Investigatory Powers bill causes more strife over built-in backdoors


The draft Investigatory Powers bill, which is currently making its way through Parliament, has been causing concern amongst many folks and businesses with some of its sweeping measures – and the latest nugget to emerge on how the government is trying to leverage surveillance is unlikely to help.

TechCrunch reports that one of the numerous (also draft) Codes of Practice attached to the complex bill – in this case, the one concerning 'equipment interference' – stipulates that CSPs (communication service providers) must "provide a technical capability to give effect to interception, equipment interference, bulk acquisition warrants or communications data acquisition authorisations."

The code further notes that the reason for said "technical capability" is so that companies can swiftly provide relevant details when a warrant is served – although smaller companies (those with under 10,000 customers) "will not be obligated to provide a permanent technical capability, although they may be obligated to give effect to a warrant."

The long and short of it is that the government wants to have sweeping powers over internet and telecoms firms, and could potentially make these businesses include what are effectively backdoors in their systems.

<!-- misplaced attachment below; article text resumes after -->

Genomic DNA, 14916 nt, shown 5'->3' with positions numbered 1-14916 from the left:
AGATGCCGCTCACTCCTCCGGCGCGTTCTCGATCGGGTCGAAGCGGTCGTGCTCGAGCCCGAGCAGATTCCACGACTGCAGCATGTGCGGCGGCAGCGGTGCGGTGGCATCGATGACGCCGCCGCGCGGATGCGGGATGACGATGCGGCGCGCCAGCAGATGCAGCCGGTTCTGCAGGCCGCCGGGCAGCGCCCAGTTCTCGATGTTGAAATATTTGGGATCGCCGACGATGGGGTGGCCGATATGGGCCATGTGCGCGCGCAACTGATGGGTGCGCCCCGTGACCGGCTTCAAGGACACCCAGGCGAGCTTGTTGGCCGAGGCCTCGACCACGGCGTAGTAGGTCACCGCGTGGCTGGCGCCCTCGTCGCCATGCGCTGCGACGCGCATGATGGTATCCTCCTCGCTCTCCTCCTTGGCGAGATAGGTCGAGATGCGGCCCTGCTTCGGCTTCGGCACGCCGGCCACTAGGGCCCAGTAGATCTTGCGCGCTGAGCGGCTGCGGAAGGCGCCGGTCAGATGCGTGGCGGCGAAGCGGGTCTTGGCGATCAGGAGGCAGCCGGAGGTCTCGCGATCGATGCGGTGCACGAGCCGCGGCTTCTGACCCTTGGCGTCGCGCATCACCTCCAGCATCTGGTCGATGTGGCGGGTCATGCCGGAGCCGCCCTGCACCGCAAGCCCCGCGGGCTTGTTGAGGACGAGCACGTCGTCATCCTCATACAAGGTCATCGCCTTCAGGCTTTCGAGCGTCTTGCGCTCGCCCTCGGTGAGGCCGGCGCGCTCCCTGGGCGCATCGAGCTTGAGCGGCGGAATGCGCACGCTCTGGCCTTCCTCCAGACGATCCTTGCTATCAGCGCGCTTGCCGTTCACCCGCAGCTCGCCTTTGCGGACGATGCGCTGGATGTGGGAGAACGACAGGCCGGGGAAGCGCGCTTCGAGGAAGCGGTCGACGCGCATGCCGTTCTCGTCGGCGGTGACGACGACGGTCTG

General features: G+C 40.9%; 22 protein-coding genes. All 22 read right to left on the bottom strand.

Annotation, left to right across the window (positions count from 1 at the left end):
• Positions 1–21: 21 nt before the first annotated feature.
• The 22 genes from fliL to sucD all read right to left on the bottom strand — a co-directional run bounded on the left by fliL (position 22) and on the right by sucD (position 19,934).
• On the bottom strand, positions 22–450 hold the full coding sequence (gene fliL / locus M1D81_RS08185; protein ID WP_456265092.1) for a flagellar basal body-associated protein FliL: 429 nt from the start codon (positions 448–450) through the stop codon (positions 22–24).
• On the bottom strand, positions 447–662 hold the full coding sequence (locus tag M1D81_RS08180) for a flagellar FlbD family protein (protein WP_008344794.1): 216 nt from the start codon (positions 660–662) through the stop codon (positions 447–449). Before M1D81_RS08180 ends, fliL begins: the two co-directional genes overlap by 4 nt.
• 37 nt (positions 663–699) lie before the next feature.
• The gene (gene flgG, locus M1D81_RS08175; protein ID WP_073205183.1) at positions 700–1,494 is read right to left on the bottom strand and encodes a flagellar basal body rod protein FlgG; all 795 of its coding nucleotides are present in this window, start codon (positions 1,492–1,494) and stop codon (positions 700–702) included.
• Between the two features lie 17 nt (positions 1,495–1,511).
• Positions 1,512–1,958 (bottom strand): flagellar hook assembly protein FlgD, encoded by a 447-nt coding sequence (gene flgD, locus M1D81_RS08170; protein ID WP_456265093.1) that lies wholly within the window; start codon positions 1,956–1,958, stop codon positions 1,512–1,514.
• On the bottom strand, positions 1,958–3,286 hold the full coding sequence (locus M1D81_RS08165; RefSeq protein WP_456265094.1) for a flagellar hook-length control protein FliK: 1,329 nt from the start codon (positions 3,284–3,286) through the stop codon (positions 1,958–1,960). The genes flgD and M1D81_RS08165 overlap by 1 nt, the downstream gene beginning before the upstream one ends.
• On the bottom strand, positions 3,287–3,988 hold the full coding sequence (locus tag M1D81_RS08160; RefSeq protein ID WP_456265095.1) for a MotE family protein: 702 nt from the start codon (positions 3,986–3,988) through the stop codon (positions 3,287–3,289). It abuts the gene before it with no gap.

Eric King, deputy director of Privacy International, told TechCrunch: "They can serve a permanent notice to require you to bake into your product a technical capability that would allow you to then hack any one of your customers … And when law enforcement then later come along and say we want you to hack this customer, they've already forced the company to build the system to do that."

Of course, as we are all aware, the problem of building in such weaknesses in systems is the possibility of rogue elements like hackers exploiting them.

Keeping schtum

The second crucial point here is that the bill also stipulates non-disclosure for companies who have their arms twisted in terms of providing details – so in other words, the public won't get to hear about it.

Organisations wouldn't be able to air concerns, go to the press, or anything along those lines, and we'd certainly see no debate such as the Apple versus FBI case which has been in the limelight lately over in the States.

The government wants the Investigatory Powers legislation to come into law before 2016 is out. The initial draft was published last November, and a tweaked bill was brought before Parliament at the start of this month.

Generally speaking, one of the biggest worries is that the bill is so vague with many of its terms and definitions.

Nicola Blackwood MP, chair of the Science & Technology Committee, recently told us: "There are widespread doubts over the definition, not to mention the definability, of a number of the terms used in the draft bill. The government must urgently review the legislation so that the obligations on the industry are clear and proportionate."

Darren is a freelancer writing news and features for TechRadar (and occasionally T3) across a broad range of computing topics including CPUs, GPUs, various other hardware, VPNs, antivirus and more. He has written about tech for the best part of three decades, and writes books in his spare time (his debut novel - 'I Know What You Did Last Supper' - was published by Hachette UK in 2013).